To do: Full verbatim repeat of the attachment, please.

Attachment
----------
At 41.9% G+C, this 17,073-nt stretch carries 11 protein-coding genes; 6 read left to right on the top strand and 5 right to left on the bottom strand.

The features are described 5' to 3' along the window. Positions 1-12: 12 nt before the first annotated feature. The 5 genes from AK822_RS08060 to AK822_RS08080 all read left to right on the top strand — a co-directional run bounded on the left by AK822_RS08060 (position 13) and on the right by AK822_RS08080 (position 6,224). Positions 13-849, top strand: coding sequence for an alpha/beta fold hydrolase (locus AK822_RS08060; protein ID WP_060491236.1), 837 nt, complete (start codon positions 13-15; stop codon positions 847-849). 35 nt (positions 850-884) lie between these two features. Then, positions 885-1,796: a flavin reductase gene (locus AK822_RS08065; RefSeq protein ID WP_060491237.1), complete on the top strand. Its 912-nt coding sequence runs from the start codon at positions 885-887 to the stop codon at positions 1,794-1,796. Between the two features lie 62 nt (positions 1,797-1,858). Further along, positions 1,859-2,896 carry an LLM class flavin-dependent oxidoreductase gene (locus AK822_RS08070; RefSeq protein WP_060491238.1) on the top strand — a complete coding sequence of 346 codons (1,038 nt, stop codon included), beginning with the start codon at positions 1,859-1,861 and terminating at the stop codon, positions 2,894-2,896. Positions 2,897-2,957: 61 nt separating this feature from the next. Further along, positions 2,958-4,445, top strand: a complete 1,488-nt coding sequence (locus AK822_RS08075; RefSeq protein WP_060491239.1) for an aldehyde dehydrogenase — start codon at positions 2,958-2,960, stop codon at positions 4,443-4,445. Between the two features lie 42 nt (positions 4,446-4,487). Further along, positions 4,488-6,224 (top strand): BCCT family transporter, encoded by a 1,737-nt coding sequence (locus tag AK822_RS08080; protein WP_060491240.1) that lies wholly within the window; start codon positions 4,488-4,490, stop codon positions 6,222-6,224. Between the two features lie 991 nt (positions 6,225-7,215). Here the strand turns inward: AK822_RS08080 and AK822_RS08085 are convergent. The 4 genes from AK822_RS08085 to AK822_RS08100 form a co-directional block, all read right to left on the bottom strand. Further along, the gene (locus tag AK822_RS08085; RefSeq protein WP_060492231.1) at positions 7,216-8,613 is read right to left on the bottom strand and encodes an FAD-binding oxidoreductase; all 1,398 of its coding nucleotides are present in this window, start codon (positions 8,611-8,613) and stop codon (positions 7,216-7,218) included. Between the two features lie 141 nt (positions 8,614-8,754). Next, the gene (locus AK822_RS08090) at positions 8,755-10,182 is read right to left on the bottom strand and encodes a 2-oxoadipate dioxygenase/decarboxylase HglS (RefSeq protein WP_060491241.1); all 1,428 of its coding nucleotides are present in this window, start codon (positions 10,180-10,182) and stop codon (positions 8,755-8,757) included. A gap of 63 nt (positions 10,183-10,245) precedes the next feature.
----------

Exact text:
At 41.9% G+C, this 17,073-nt stretch carries 11 protein-coding genes; 6 read left to right on the top strand and 5 right to left on the bottom strand.

The features are described 5' to 3' along the window. Positions 1-12: 12 nt before the first annotated feature. The 5 genes from AK822_RS08060 to AK822_RS08080 all read left to right on the top strand — a co-directional run bounded on the left by AK822_RS08060 (position 13) and on the right by AK822_RS08080 (position 6,224). Positions 13-849, top strand: coding sequence for an alpha/beta fold hydrolase (locus AK822_RS08060; protein ID WP_060491236.1), 837 nt, complete (start codon positions 13-15; stop codon positions 847-849). 35 nt (positions 850-884) lie between these two features. Then, positions 885-1,796: a flavin reductase gene (locus AK822_RS08065; RefSeq protein ID WP_060491237.1), complete on the top strand. Its 912-nt coding sequence runs from the start codon at positions 885-887 to the stop codon at positions 1,794-1,796. Between the two features lie 62 nt (positions 1,797-1,858). Further along, positions 1,859-2,896 carry an LLM class flavin-dependent oxidoreductase gene (locus AK822_RS08070; RefSeq protein WP_060491238.1) on the top strand — a complete coding sequence of 346 codons (1,038 nt, stop codon included), beginning with the start codon at positions 1,859-1,861 and terminating at the stop codon, positions 2,894-2,896. Positions 2,897-2,957: 61 nt separating this feature from the next. Further along, positions 2,958-4,445, top strand: a complete 1,488-nt coding sequence (locus AK822_RS08075; RefSeq protein WP_060491239.1) for an aldehyde dehydrogenase — start codon at positions 2,958-2,960, stop codon at positions 4,443-4,445. Between the two features lie 42 nt (positions 4,446-4,487). Further along, positions 4,488-6,224 (top strand): BCCT family transporter, encoded by a 1,737-nt coding sequence (locus tag AK822_RS08080; protein WP_060491240.1) that lies wholly within the window; start codon positions 4,488-4,490, stop codon positions 6,222-6,224. Between the two features lie 991 nt (positions 6,225-7,215). Here the strand turns inward: AK822_RS08080 and AK822_RS08085 are convergent. The 4 genes from AK822_RS08085 to AK822_RS08100 form a co-directional block, all read right to left on the bottom strand. Further along, the gene (locus tag AK822_RS08085; RefSeq protein WP_060492231.1) at positions 7,216-8,613 is read right to left on the bottom strand and encodes an FAD-binding oxidoreductase; all 1,398 of its coding nucleotides are present in this window, start codon (positions 8,611-8,613) and stop codon (positions 7,216-7,218) included. Between the two features lie 141 nt (positions 8,614-8,754). Next, the gene (locus AK822_RS08090) at positions 8,755-10,182 is read right to left on the bottom strand and encodes a 2-oxoadipate dioxygenase/decarboxylase HglS (RefSeq protein WP_060491241.1); all 1,428 of its coding nucleotides are present in this window, start codon (positions 10,180-10,182) and stop codon (positions 8,755-8,757) included. A gap of 63 nt (positions 10,183-10,245) precedes the next feature.